1. Introduction

The Security Council adopted at an emergency meeting on 18 September 2014 resolution 2177 (2014), which declared the unprecedented extent of the outbreak of Ebola hemorrhagic fever (Ebola) in Africa a threat to international peace and security. That determination was reiterated by the President of the Council in a statement made on 21 November on behalf of the Council.[1] This is an unprecedented step in expanding the concept of threat to international peace and security and implicitly the scope of the powers of the Council under the UN Charter. It remains to be seen whether resolution 2177 (2014) will remain an isolated incident or whether it is a further step in a trend that has characterized the practice of the Council since the early 1990s. It will also be important to assess whether it confirms and strengthens a recent trend to construe infectious diseases as security threats besides public health risks, and thus to ‘securitize’ health.[2]


2. The Ebola outbreak and WHO’s response

The outbreak of Ebola, the worst so far and the first outside its traditional reservoir in central Africa, started in late 2013 in Guinea but was only notified to the World Health Organization (WHO) in March 2014. The outbreak soon spread to Liberia and Sierra Leone and went out of control, in particular in overpopulated urban centres. Despite the growing mobilization of the international community, the outbreak is not yet under control and its human toll keeps growing. As of 30 November 2014, WHO reported more than 17000 confirmed, probable, and suspected cases of Ebola and more than 6000 reported deaths.[3] The outbreak is having a dramatic impact on the economies of the three countries, which have recently emerged from civil unrest and instability; it has led to political and social tensions within the affected countries and to their growing international isolation. Even though the spread of the diseases to third countries so far has been limited and contained, many governments have imposed restrictive measures on the entry of nationals from the affected countries and suspended commercial flights. The image of Ebola as a gruesome and incurable disease, perpetrated by popular culture and media hype, has arguably played a major role in shaping the perception of the outbreak as a security threat.

WHO responded to the outbreak from a normative and operational perspective. From a normative perspective, Ebola falls within the scope of the International Health Regulations (2005) (IHR), the sole international legal instrument directly aimed at controlling the international spread of diseases.[4] On the basis of Articles 12 and 15 of the IHR, WHO’s Director-General on 8 August 2014 declared Ebola a ‘public health emergency of international concern’ and issued ‘temporary recommendations’ addressed partly to the affected countries and partly to third states aimed at preventing a further spread of the disease while avoiding over-reactive measures or unnecessary isolation of the affected countries. The recommendations were extended and revised on 22 September and 23 October but compliance has been uneven, especially with regard to suspension of flights, restrictions on entry, and other measures that further isolate the affected countries.[5]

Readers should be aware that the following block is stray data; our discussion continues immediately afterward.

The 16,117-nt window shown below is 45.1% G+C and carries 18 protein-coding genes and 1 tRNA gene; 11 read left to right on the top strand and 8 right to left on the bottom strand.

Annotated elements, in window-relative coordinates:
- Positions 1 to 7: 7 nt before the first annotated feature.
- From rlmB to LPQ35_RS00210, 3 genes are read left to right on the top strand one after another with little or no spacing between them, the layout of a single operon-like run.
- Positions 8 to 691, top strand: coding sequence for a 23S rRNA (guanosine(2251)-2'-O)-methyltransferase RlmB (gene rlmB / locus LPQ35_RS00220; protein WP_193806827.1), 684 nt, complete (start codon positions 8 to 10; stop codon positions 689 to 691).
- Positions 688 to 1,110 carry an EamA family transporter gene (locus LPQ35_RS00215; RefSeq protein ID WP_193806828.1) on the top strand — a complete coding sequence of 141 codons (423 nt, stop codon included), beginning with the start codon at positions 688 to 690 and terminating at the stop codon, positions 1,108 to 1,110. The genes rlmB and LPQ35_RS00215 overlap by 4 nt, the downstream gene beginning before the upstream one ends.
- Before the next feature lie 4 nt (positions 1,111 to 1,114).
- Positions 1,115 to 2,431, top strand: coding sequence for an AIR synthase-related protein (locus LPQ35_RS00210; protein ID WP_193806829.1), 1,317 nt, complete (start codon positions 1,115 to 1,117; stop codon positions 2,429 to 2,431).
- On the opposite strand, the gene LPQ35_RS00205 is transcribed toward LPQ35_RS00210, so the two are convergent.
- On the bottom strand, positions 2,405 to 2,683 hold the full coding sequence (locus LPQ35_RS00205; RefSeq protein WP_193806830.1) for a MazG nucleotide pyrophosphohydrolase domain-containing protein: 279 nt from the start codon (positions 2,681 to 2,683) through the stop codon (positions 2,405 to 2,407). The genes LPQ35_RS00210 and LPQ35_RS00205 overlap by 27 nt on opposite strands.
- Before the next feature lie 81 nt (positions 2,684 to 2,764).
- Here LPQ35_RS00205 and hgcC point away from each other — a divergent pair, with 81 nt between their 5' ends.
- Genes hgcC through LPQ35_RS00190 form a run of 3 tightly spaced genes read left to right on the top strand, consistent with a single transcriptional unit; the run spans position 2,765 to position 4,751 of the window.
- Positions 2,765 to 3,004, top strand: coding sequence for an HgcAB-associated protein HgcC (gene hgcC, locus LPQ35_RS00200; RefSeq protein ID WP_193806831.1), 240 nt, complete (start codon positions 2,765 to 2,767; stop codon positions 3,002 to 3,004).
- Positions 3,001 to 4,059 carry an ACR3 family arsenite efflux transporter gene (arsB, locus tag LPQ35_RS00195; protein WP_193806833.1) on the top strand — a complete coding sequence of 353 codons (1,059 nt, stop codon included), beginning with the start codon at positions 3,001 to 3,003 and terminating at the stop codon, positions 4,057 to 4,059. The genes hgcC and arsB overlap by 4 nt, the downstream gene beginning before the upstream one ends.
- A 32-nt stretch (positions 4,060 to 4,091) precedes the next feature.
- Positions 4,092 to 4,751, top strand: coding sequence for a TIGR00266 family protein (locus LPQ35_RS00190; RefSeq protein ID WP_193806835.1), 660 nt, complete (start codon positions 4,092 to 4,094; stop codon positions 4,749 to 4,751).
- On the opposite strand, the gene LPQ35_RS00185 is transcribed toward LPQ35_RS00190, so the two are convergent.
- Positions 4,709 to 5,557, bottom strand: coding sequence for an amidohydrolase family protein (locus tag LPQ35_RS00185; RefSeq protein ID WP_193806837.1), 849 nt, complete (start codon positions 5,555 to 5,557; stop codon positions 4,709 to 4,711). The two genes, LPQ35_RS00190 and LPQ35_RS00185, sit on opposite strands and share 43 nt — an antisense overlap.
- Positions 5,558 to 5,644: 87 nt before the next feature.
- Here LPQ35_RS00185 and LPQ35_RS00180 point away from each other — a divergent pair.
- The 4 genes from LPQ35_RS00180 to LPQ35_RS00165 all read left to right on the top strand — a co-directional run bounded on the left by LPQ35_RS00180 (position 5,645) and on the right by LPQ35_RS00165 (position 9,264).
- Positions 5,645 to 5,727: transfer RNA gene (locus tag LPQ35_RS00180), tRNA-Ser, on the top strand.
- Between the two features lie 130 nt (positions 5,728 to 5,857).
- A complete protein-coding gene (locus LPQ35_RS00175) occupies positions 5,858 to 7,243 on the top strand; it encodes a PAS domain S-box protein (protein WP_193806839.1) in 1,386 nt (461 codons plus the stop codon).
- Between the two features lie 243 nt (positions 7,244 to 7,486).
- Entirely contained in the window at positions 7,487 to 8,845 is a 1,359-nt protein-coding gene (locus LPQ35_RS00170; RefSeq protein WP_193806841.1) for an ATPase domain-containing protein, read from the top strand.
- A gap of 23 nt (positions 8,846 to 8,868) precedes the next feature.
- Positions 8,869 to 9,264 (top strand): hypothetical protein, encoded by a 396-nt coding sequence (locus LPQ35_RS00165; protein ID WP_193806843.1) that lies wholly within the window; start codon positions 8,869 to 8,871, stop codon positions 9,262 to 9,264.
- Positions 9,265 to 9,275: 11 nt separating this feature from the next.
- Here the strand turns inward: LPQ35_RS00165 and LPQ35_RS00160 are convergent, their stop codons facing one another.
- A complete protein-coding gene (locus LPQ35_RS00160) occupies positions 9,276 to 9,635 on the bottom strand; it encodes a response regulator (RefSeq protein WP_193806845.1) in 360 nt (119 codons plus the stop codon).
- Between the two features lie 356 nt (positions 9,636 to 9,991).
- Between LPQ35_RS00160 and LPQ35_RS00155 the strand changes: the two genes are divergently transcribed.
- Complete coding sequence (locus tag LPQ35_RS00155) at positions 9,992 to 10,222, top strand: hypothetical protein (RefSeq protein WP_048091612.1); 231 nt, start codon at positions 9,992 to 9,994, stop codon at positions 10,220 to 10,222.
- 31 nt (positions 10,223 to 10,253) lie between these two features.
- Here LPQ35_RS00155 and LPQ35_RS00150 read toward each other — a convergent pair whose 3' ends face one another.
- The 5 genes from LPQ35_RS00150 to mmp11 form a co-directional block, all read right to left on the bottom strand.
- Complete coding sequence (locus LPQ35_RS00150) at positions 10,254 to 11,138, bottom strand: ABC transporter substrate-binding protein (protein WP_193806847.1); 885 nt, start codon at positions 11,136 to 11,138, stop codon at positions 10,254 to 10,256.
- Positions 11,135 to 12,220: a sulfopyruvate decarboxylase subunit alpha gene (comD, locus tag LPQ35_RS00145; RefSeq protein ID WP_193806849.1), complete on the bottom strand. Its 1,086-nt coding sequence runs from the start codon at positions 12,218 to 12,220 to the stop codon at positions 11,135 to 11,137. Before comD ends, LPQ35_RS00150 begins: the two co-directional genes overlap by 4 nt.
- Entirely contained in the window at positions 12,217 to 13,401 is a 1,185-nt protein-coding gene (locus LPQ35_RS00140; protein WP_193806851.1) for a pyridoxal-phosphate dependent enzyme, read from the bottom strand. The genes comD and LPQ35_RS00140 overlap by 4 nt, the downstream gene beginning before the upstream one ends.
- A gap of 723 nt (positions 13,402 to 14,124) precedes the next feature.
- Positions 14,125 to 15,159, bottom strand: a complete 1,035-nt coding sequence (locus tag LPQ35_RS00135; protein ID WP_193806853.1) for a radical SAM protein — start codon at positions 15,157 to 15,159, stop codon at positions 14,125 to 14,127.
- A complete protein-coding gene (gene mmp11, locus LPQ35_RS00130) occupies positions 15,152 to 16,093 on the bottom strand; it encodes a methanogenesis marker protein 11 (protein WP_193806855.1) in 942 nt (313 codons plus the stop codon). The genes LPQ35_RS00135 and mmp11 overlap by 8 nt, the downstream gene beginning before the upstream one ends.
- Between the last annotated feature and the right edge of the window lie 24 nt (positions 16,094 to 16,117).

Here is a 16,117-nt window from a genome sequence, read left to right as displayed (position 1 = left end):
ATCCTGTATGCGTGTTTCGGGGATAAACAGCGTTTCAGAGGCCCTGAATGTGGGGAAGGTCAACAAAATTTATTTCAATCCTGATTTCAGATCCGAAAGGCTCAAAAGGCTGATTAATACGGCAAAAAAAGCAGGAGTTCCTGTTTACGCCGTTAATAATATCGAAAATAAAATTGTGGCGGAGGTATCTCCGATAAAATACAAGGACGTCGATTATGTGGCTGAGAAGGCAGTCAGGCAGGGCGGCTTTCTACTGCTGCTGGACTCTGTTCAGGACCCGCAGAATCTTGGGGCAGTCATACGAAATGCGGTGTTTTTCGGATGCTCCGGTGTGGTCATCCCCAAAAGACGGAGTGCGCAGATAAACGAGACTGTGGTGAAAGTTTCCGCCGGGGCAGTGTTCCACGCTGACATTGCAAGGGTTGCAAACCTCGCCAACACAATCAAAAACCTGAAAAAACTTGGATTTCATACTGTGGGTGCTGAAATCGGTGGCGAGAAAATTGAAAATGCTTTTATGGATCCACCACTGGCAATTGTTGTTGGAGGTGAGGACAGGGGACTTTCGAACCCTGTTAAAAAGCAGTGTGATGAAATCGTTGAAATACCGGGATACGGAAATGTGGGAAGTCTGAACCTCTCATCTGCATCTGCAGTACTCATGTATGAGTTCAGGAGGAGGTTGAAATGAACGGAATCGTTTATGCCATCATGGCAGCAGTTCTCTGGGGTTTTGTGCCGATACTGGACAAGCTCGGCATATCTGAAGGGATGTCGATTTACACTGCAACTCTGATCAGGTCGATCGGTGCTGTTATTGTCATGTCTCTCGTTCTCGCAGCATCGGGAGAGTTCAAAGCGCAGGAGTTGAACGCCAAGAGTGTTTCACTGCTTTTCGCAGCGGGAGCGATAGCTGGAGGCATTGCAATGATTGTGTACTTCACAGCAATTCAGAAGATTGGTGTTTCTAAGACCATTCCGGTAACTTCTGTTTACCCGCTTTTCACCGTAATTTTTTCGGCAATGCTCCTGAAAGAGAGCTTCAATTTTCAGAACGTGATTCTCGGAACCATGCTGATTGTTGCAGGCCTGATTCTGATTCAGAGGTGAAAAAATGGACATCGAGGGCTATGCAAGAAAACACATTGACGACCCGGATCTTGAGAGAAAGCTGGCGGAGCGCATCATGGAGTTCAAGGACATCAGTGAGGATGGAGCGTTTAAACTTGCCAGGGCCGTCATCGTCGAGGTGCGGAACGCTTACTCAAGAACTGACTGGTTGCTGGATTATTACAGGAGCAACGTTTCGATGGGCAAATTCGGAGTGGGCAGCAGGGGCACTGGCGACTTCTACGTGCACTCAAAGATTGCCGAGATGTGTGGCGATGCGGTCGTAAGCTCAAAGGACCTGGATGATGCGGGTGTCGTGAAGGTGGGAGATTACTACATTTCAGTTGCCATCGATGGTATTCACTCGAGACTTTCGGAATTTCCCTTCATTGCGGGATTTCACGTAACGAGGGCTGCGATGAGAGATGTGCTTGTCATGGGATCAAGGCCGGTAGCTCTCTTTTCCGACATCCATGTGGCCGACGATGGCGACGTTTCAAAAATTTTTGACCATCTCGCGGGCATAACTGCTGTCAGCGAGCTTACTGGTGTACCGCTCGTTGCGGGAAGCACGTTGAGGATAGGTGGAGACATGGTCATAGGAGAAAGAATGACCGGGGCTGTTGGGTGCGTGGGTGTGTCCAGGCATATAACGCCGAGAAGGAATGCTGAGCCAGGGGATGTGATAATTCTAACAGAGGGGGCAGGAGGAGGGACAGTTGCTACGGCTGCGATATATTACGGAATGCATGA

3. Ebola in the Security Council

Resolution 2177 (2014) was adopted unanimously and co-sponsored by some 130 states, the highest number in the history of the Council. The Council determined in a preambular paragraph that ‘… the unprecedented extent of the Ebola outbreak in Africa constitutes a threat to international peace and security’. There is no elaboration on the factual or normative basis for that determination except that it seems to be linked to the risk of the outbreak reversing the ‘peacebuilding and development gains’ of the most affected countries. The Council does not, however, affirmatively act under Chapter VII of the Charter and did not take any enforcement action. As a matter of fact, it would have been difficult to imagine what enforcement measures it could have taken in that case in the absence of a political target whose behavior had to be changed through coercion. The use of Article 39 language, therefore, seems to have been designed for a political and symbolic purpose, in particular to generate momentum and additional political, operational and financial commitments by the international community.

The operative part of the resolution for the most part calls on the affected states to take mitigating actions, on other member states and partners to increase their assistance and mobilize resources, and on UN system entities to scale up an better coordinate their actions. It addresses, in other words, humanitarian assistance as well as public health measures and concerns that one would expect to find in a General Assembly or WHO, rather than Security Council, resolution. The same can be said for the aforementioned President’s statement that goes in some detail into the necessary interventions for fighting Ebola such as medical evacuation and treatment capacities for first-line responders, the availability of Ebola treatment units, and the deployment of vaccines and diagnostics. The substantive involvement of the Security Council stands in striking contrast with the brevity of General Assembly resolution A/RES/69/1, which simply welcomes the Secretary-General’s decision to deploy a United Nations Mission for Ebola Emergency Response (UNMEER).